Category Archives: butterflies and moths

Moths

Australia has 20-30000 species in the order Lepidoptera, of which about 450 are butterflies. There isn’t a big difference between butterflies and moths. Both usually have a coiled proboscis and four scaly wings. Some butterflies are active at night, and numerous moths  fly during the day,  many of those have clubbed antennae. One of our  more conspicuous species is the large Queensland Day Moth, Alcides metaurus (family Uraniidae):

Classifying moths is often not easy: one might have to look at their genitals, which are usually withdrawn into the abdomen! Therefore, some of the moths featured in our blog posts do not have a name to them (feel free to let us know, if you can identify them!), sometimes we cannot even  determine the family (there are about 80 families in Australia). Birds are so much easier!

A few nights ago, our mothlight attracted, amongst many Christmas and Rhinoceros beetles and other moths:

Aglasoma variegata (family Lasiocampidae): viewed from another angle:and a portrait, showing off the ‘woolly legs’:

Another species, holding the abdomen in an upright position, maybe for better camouflage:

Praesusica placerodes (family Limacodidae):

A front view reveals the striped legs:

and some more moths:

Hawk Moths (family Sphinghidae) are plentiful at the moment:

and so are the often very large Wood Moths (family Cossidae). The famous ‘witchetty grubs’ belong here.

The variety of patterns and shapes seems endless. These moths are well-adapted to life in eucalypt forests. You wouldn’t be able to spot them  amongst dried gum leaves:

or this moth on the bark of a Red Mahogany:

There surely will be more posts to come about moths, featuring our more unusual and/or colourful species!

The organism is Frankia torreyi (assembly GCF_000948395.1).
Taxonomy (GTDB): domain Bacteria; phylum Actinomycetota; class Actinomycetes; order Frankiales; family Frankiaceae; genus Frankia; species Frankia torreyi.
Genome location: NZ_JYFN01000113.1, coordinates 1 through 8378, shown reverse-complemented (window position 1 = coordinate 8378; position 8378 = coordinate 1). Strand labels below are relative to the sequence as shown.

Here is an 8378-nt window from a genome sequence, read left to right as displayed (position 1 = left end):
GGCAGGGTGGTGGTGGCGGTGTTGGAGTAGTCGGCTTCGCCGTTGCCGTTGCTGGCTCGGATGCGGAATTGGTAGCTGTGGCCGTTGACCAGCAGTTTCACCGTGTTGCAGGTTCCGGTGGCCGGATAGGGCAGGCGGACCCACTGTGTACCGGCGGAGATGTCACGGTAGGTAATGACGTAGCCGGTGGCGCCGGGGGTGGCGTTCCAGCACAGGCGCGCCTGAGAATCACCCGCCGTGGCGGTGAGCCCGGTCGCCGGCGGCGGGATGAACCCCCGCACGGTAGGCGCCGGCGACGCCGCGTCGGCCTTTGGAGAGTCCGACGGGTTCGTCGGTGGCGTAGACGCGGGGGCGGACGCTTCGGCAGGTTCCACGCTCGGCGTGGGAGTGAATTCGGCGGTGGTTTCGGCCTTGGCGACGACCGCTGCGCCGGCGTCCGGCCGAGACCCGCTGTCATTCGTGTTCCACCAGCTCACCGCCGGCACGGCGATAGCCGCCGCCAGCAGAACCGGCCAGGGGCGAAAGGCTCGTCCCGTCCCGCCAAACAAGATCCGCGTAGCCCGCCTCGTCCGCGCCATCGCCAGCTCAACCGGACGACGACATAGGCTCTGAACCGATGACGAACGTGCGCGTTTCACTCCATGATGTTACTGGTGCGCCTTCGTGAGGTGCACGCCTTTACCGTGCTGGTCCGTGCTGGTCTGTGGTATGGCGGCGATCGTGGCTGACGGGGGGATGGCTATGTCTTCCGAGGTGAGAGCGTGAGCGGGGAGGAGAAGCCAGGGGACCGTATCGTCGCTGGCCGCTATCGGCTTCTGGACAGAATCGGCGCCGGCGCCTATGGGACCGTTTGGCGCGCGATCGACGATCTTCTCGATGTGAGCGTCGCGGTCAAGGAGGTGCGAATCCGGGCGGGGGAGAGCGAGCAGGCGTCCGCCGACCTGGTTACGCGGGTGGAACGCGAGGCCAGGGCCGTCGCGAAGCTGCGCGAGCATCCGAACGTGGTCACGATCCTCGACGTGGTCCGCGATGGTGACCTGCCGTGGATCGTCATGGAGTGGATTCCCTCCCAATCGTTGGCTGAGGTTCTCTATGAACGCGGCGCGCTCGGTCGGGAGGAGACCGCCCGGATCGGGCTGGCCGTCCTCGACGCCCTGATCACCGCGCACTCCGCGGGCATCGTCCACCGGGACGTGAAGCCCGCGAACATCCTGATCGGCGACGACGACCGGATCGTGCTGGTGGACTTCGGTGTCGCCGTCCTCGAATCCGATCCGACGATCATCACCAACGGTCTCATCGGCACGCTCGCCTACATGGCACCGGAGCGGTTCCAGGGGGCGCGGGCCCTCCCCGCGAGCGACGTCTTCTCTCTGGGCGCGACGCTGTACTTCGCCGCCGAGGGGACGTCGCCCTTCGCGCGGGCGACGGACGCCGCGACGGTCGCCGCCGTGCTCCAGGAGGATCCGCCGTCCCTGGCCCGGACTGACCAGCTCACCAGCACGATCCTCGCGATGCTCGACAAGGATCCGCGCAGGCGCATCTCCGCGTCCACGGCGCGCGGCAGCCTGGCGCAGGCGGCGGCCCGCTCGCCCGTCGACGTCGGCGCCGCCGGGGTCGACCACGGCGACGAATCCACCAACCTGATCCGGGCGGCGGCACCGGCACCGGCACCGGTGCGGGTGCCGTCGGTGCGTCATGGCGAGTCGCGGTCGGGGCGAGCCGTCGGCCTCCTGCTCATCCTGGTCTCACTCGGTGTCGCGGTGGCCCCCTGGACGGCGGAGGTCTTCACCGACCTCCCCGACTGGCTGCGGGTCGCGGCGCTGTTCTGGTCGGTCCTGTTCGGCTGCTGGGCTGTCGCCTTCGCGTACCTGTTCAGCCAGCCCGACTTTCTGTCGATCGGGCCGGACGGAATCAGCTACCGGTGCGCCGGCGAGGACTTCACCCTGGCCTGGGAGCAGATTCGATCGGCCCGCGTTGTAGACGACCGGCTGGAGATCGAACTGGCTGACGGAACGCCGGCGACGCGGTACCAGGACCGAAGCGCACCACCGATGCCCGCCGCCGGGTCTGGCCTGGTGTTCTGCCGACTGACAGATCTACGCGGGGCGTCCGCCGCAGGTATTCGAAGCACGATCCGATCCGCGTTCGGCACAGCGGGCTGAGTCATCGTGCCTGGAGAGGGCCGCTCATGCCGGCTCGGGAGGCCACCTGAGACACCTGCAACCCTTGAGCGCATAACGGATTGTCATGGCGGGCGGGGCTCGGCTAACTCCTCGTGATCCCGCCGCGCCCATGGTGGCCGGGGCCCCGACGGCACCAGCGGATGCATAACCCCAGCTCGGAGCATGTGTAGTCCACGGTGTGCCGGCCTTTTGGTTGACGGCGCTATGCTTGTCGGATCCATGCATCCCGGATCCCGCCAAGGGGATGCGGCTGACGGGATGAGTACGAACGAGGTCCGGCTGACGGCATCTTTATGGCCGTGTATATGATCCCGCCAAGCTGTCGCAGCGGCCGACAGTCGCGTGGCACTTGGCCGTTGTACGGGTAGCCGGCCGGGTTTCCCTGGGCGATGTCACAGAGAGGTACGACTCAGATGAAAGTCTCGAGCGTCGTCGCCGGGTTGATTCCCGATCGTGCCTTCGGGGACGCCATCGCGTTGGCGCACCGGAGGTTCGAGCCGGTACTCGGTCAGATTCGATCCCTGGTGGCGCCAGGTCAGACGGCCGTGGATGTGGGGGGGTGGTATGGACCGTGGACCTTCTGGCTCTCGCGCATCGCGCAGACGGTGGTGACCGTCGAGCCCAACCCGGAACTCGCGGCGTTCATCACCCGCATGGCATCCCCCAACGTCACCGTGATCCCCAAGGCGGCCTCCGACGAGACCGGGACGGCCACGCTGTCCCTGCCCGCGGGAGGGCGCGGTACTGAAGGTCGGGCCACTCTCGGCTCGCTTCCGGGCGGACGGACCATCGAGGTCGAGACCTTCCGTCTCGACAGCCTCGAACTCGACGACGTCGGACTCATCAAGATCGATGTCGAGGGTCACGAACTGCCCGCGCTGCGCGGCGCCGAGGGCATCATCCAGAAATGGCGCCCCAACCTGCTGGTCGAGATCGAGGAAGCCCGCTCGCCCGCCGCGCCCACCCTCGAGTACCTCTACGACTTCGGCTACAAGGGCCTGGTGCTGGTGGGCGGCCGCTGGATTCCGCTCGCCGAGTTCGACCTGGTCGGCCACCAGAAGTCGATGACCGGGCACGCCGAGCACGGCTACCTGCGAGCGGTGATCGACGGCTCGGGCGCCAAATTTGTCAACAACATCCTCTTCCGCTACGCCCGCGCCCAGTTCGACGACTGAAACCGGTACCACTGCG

A most beautifully presented, and very useful guide for identifying our local moths, is Buck Richardson’s book

Tropical Queensland Wildlife from dawn to dusk, Science and Art”.

Contact details for Buck are:

buckrichardson@leapfrogoz.com.au

Leave a comment

Filed under butterflies and moths, insects and 'minibeasts', wildlife

Regent Skippers

Regent Skippers (Euschemon rafflesia) are the largest of the Australian skippers, and beautifully coloured, especially our tropical subspecies E.rafflesia alba.                            The first butterflies appear in late September, and it seems they complete 3 generations before they make themselves scarce towards the end of March.RS2

RS on flowerThey are very unusual in having a feature, which normally is an important difference between butterflies and moths: males have a spine on the hindwing (a frenulum), which couples it with a loop under the forewing.

They are easy to observe, as they often settle on shrubs for a while. This one even sat on my hand for a while!RS on handThe food plant for their caterpillars (Wilkiea pubescens, a tall shrub) grows in abundance on our property. Wilkiea fruits are very popular with many birds, like Superb Fruit-doves, and we’ve even watched a tree-kangaroo eat mouthfuls of the unripe berries.RS on Wilkiea

RS1Sometimes they even come to lights at night:RS at nightThe female skippers lays a single, ribbed egg on the underside of a leaf.RS laying egg

RSeggThe emerging larva builds a shelter by cutting out part of a leaf and folding it back onto the upper surface. They emerge to feed at night.

skipper caterpillar

2 Comments

Filed under Atherton Tablelands, far north Queensland, Australia, butterflies and moths, tall eucalyptus forest, wildlife